Barriers to Selling Your Practice: The presence of a Demolition Clause in your dental office lease can act as a major obstacle when the time comes to sell your dental practice. Potential buyers will be reluctant to purchase the practice due to the risks involved, and financial institutions may also choose not to finance you or a new buyer for the same reasons. The “Demo Clause” essentially eliminates the safety and predictability of the lease term. Banks and financing companies view Demolition Clauses as highly risky and often will not finance a practice acquisition with this clause present.
Negotiating the Demolition Clause in the Dental Office Lease
It is in your best interest to avoid signing a dental office lease with this clause present altogether, or at least attempt to have it removed. If the clause already exists in your lease, or your landlord won’t remove the clause and you still choose to move forward, there are ways to amend it so it works more to your advantage.
Landlord Pays for Relocation Costs: If the landlord chooses to relocate you, put the onus on the landlord to pay for all costs associated with the move or the demolition of your office space, including covering demolition/construction costs, real estate fees, moving expenses, marketing, and other costs.
Time Constraints: Try to negotiate time constraints that apply to the landlord for activating the Demolition Clause; the later the better. For example, maybe the clause can only be exercised five years or 10 years into the lease.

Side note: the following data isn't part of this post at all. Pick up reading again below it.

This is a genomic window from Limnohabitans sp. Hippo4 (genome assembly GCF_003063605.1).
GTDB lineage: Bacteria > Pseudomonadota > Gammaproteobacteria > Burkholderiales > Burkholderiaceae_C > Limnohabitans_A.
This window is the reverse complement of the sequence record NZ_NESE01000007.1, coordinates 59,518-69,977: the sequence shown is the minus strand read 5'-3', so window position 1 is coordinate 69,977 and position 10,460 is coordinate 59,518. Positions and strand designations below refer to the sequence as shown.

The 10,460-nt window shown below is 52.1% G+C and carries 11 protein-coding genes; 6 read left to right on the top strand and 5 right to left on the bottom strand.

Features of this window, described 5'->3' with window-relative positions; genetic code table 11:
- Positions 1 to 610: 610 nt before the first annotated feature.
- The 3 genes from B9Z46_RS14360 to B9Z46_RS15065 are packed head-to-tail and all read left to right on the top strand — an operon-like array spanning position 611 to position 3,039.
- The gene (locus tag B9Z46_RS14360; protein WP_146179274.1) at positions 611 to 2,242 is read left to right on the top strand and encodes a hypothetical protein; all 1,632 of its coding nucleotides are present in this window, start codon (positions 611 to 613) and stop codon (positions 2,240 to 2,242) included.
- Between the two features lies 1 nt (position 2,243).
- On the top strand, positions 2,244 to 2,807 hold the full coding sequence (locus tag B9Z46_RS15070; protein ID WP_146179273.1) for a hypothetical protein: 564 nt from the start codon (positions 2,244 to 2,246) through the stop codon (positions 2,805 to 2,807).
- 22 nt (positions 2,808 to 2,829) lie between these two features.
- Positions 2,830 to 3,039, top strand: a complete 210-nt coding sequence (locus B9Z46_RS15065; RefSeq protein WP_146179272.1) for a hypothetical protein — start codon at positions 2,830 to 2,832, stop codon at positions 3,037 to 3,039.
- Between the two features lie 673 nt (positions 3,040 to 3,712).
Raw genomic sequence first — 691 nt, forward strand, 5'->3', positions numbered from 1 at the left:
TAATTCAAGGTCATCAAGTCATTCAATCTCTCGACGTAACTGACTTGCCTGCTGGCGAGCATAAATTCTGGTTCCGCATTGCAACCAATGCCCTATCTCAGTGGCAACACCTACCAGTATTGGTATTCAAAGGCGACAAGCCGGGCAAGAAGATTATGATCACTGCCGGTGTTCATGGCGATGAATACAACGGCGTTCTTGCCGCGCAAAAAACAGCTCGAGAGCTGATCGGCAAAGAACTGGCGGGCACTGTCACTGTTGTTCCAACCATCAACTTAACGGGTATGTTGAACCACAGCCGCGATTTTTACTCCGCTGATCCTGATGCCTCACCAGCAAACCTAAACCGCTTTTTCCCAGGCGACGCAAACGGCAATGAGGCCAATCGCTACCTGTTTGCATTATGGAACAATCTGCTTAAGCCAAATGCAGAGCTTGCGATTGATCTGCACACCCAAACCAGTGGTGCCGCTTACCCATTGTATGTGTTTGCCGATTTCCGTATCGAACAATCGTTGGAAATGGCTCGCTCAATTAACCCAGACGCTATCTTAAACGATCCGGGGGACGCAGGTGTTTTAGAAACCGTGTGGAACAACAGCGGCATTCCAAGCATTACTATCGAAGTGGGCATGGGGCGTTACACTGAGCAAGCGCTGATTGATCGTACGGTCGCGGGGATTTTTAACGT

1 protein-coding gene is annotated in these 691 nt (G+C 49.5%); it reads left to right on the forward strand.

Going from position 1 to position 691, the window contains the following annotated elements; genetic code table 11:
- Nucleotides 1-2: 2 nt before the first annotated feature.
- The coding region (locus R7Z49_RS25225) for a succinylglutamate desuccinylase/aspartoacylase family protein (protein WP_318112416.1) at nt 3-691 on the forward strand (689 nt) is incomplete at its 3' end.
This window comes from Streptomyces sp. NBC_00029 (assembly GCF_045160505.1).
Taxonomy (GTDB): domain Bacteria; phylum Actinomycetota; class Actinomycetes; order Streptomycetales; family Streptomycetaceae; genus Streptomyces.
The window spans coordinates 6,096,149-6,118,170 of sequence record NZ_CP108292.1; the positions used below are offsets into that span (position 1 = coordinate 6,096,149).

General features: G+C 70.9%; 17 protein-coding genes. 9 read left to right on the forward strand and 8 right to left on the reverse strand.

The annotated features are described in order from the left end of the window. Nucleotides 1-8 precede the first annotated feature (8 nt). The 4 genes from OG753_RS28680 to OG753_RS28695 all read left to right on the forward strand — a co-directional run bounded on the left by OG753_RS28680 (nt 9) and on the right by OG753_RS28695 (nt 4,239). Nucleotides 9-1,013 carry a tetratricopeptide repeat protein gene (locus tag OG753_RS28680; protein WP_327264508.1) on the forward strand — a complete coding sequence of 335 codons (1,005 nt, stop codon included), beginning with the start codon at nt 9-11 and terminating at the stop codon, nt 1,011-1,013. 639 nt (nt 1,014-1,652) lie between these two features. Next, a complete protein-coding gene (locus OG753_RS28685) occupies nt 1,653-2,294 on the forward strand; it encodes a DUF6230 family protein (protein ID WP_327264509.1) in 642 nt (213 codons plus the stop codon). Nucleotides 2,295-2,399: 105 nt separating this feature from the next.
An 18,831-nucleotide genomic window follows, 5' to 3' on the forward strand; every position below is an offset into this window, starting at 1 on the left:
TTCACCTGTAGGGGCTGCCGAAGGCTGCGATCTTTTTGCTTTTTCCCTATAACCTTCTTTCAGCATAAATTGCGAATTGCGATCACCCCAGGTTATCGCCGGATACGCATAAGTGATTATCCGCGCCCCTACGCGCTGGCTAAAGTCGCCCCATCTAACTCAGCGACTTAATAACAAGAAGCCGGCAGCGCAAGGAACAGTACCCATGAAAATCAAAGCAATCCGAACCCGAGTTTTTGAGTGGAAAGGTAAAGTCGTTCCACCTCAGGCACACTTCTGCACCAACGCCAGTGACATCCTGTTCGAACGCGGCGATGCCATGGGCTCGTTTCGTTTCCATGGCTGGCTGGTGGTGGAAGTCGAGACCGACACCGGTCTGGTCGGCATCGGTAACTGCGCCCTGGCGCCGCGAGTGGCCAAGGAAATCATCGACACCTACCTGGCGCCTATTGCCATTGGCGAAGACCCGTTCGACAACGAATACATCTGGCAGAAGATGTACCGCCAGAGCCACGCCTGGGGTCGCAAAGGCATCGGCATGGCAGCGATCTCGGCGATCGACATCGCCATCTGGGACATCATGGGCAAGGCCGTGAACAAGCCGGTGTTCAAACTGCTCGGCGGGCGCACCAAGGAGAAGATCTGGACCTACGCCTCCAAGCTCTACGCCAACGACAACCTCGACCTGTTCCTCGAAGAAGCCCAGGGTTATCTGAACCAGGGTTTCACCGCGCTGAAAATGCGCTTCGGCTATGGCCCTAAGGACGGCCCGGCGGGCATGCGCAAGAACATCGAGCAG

Increasing Notice Terms: How much advanced notice will you be given to exit the space? Consider the amount of time required to relocate or rebuild your practice without having to rush into a new space that is not ideal. There is a big difference between having 30 days to vacate and nine months to a year to vacate. Having time on your side before you are required to exit equals more time to find an ideal location and rebuild your practice.
Terms of Activation: Ask your landlord how much of the building will need to be renovated or redeveloped to activate the Demolition Clause. For example, perhaps it can only be invoked if more than half of the property is affected by the rebuild.
Proof of Demolition: What proof should your landlord be required to provide you with upon the activation of the Demolition Clause? You want to ensure that the reason for eviction is because your landlord is rebuilding or demolishing the building. Common examples of proof include architectural drawings and building permits. This evidence ensures that your landlord is honest and is not evicting you needlessly, or for a reason other than a planned demolition or rebuild.
Lease Termination Rights: In the event you are relocated and you do not like the space to which you are being relocated, you should have the right written in to terminate the lease.
Compensation: If the landlord invokes the right to terminate your dental office lease based on a redevelopment, they should be legally obligated to either pay to move you, or to pay for your unamortized leaseholds.
Huge Risk and No Reward for Your Dental Practice
The disruption to your practice, loss of business, and moving expenses associated with the Demolition Clause can easily make or break a flourishing practice. Due to the grave costs and risks involved, it is in your best interest to avoid signing a lease with a Demolition Clause in it. If this isn’t possible, try renegotiating the clause so that the onus is on the landlord to pay for any related expenses.
Don’t jeopardize your practice’s future by putting yourself at the mercy of the Demolition Clause. Ensure you carefully review the details of your dental office lease before renewal or opening a practice to ensure your business is protected now and in the future from this clause.